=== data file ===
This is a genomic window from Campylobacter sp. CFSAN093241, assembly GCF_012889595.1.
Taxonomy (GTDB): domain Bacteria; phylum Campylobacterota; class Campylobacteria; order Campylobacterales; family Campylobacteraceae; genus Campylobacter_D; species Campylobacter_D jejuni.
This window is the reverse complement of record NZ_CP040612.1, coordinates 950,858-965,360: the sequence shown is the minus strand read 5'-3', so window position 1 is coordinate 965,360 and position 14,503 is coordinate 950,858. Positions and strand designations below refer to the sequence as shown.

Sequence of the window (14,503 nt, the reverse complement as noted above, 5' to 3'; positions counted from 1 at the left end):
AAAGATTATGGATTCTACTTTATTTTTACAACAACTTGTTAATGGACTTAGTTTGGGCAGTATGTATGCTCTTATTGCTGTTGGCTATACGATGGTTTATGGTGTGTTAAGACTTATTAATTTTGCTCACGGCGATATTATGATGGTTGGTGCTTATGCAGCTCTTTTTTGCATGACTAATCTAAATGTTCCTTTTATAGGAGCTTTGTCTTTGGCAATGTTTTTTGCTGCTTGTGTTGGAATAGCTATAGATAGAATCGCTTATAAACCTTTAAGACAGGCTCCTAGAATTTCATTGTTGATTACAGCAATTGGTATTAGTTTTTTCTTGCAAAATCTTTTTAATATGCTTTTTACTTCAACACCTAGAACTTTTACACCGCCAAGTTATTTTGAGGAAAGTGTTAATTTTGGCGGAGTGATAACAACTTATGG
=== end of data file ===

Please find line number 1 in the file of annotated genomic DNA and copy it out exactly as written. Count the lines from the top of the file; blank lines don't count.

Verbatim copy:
This is a genomic window from Campylobacter sp. CFSAN093241, assembly GCF_012889595.1.